The good news for the Tokyo Olympics is that Japan has held a one-day exhibition gymnastics event in front of several thousand fans with 22 athletes participating from Russia, China, and the United States.
They were joined for Sunday’s exhibition event by eight athletes from Japan.
The non-Japanese entered the country after a 14-day quarantine at home and were largely kept penned up in their Tokyo hotel in strict isolation.
The event is the latest – a Japanese baseball stadium was filled to capacity last week – intended to show that the postponed Tokyo Olympics can open safely in just under nine months.
But there are more difficult numbers that the Olympics must overcome.
Return of international sport to Japan a "huge success" says triple Olympic champ Uchimura Kohei, who put in a stunning performance to thrill the Tokyo crowd at the @gymnastics Friendship & Solidarity meet. 🤸
— Olympic Channel (@olympicchannel) November 8, 2020
Next year’s Games will involve 11,000 athletes from 206 nations and territories, all affected differently by COVID-19.
Add to this 4400 Paralympians and thousands more officials, judges, VIPs, media and sponsors who will also need to enter Japan, not to mention tens of thousands of non-Japanese fans who may want to attend.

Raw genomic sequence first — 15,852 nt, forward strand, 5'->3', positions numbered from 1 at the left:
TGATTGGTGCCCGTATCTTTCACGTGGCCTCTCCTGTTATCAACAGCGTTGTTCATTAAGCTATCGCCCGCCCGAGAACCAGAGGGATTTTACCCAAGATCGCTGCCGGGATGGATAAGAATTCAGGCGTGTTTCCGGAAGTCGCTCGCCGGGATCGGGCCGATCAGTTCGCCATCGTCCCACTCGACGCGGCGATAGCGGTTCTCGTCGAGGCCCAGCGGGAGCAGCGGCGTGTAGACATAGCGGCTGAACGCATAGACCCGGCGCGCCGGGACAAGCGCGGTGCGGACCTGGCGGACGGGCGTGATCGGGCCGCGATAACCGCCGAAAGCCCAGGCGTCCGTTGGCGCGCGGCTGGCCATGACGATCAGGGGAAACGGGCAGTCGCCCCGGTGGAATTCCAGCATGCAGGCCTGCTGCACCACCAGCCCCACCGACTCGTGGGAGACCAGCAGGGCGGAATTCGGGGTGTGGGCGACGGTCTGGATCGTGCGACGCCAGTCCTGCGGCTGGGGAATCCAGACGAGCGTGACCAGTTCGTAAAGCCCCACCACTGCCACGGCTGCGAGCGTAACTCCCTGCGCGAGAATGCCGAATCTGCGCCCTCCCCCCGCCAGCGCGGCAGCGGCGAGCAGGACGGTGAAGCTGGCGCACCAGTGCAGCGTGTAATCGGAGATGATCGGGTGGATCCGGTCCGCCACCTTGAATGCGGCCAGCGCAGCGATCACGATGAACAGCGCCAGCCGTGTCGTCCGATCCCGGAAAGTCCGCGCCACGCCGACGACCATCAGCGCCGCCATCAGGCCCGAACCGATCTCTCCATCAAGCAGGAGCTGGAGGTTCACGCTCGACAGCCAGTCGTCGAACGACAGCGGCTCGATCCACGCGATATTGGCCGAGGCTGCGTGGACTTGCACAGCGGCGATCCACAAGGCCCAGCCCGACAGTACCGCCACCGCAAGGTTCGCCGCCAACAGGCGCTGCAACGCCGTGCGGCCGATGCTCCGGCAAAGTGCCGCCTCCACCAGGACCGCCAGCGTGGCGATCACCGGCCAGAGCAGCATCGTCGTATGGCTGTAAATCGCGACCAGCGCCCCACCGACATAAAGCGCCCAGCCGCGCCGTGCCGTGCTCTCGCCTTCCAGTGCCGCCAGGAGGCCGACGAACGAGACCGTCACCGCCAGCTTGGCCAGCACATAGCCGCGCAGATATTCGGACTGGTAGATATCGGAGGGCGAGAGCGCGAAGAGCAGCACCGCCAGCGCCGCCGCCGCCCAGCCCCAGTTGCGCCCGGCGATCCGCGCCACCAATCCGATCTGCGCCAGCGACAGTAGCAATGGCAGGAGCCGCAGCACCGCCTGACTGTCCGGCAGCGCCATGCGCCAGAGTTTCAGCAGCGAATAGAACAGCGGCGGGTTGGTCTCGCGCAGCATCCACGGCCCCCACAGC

Tokyo organisers and the International Olympic Committee have given few details of how they intend to deal with the pandemic and its aftermath, with concrete plans not expected until next year when a vaccine and rapid testing may be available.
Kohei Uchimura, Japan’s three-time Olympic gold medal gymnast, set out the problem after Sunday’s exhibition.
“Unfortunately, 80 per cent of the Japanese don’t believe that the Tokyo Olympics can take place as a result of the COVID-19 pandemic,” he said, speaking after the meet in Japanese on a public-address system to fans in the Yoyogi National Stadium.
“I know it is natural to think this way,” he said.
“But I would like people to change their minds from, ‘We can’t hold the Olympics’ to ‘How can we do it?’.”
More than 1800 people in Japan have died from COVID-19.
Japan has controlled the virus better than most, although Prime Minister Yoshihide Suga warned last week of a resurgence in the country.